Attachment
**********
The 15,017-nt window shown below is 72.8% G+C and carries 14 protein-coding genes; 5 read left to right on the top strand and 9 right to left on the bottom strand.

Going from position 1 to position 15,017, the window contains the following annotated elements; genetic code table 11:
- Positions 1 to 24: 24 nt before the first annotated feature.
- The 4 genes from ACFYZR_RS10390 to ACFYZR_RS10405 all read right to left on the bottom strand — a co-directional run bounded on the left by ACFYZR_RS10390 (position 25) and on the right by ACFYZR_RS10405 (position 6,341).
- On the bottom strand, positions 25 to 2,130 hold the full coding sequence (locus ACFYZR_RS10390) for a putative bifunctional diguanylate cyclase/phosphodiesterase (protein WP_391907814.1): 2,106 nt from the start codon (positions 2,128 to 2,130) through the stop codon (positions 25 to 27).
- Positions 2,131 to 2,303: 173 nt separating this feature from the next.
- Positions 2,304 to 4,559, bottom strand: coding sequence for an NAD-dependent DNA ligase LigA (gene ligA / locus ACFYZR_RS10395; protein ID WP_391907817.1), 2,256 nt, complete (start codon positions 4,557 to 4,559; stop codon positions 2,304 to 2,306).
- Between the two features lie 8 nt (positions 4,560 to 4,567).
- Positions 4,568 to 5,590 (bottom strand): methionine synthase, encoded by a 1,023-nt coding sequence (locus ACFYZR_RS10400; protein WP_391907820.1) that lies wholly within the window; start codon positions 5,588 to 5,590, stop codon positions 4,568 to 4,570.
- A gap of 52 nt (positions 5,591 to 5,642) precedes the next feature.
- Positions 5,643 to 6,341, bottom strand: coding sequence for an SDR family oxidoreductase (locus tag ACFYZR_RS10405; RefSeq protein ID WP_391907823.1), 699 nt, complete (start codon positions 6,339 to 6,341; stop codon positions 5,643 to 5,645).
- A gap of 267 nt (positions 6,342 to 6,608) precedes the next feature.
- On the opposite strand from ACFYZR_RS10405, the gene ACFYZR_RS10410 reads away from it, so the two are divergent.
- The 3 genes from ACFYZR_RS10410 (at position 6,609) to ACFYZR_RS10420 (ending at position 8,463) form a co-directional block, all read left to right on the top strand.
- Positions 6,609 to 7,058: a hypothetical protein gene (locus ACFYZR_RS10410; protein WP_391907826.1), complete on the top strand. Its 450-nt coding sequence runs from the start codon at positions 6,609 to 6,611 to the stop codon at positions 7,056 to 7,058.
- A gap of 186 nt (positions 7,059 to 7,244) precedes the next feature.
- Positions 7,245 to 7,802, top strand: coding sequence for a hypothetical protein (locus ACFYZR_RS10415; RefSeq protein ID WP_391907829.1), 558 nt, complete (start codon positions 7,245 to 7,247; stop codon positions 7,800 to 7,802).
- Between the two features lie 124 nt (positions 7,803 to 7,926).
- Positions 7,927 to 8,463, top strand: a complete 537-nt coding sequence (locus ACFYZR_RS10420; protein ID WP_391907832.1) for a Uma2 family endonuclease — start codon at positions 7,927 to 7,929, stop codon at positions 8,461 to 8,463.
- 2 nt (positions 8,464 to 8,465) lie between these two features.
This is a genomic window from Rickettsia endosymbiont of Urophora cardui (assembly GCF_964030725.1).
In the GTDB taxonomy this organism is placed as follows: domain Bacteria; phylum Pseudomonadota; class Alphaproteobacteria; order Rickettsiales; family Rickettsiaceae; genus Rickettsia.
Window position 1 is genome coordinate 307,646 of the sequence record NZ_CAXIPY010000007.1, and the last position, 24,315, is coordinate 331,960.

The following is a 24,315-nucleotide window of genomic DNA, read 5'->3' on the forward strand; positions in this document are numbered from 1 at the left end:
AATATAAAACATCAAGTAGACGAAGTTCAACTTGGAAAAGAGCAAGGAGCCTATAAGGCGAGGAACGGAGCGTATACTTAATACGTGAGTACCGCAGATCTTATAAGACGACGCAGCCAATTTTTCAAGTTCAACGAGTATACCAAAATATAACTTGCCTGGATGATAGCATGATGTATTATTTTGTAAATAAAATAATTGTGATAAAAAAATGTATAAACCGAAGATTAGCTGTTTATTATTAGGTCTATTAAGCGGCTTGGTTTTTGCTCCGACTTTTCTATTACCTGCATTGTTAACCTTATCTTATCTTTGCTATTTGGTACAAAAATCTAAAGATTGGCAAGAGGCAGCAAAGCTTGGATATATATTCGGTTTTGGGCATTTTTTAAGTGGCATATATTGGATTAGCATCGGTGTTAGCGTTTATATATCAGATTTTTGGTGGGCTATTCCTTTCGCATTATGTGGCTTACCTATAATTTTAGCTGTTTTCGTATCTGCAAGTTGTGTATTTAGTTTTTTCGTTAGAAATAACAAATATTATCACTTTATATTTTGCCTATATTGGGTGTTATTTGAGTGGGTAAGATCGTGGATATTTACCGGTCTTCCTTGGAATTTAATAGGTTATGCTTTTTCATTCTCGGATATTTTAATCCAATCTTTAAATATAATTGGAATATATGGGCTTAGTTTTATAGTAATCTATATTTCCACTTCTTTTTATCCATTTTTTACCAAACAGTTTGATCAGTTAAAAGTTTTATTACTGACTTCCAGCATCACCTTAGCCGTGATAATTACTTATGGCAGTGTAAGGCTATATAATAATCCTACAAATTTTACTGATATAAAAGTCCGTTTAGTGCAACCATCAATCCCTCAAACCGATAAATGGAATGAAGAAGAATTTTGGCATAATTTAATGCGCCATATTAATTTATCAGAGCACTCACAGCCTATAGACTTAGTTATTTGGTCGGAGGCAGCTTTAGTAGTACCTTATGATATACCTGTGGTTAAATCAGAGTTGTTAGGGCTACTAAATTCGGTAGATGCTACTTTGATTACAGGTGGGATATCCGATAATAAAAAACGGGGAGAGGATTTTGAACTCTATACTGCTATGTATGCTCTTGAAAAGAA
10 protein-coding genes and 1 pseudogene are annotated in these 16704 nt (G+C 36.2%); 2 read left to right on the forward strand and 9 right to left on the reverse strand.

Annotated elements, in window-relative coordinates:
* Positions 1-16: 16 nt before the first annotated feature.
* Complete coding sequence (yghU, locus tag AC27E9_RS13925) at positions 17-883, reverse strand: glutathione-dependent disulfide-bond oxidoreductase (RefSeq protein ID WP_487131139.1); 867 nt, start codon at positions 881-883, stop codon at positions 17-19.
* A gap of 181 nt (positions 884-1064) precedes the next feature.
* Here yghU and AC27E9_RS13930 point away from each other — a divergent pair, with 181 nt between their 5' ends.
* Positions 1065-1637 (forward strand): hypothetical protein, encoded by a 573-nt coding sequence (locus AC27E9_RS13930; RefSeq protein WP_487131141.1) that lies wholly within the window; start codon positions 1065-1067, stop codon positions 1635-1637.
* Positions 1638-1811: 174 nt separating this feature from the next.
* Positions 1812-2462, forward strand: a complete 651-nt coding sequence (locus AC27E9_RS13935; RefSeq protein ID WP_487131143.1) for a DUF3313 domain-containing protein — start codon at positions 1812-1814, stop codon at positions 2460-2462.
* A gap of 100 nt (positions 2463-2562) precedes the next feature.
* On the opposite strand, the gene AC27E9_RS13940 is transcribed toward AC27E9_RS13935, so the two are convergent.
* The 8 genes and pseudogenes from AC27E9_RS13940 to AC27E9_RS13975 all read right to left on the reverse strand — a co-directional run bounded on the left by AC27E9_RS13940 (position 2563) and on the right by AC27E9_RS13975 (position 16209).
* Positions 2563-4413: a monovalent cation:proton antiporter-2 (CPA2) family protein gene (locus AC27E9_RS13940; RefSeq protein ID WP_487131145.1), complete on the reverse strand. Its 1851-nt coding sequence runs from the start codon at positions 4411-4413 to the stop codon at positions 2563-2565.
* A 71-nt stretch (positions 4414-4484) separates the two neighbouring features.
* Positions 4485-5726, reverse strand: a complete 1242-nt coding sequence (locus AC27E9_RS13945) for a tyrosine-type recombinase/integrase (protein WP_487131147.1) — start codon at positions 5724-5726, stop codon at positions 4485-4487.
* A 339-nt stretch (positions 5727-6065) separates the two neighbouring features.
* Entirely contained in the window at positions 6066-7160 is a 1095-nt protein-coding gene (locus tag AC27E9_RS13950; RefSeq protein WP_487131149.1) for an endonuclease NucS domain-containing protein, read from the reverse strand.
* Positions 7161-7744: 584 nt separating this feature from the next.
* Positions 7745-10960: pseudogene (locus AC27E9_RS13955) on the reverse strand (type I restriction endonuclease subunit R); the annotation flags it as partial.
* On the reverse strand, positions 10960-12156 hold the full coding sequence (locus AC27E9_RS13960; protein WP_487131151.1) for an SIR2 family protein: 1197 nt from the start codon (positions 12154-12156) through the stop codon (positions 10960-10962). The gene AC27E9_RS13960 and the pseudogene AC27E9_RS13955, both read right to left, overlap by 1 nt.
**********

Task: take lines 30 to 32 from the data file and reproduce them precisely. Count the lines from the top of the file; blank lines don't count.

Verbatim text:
* A gap of 181 nt (positions 884-1064) precedes the next feature.
* Here yghU and AC27E9_RS13930 point away from each other — a divergent pair, with 181 nt between their 5' ends.
* Positions 1065-1637 (forward strand): hypothetical protein, encoded by a 573-nt coding sequence (locus AC27E9_RS13930; RefSeq protein WP_487131141.1) that lies wholly within the window; start codon positions 1065-1067, stop codon positions 1635-1637.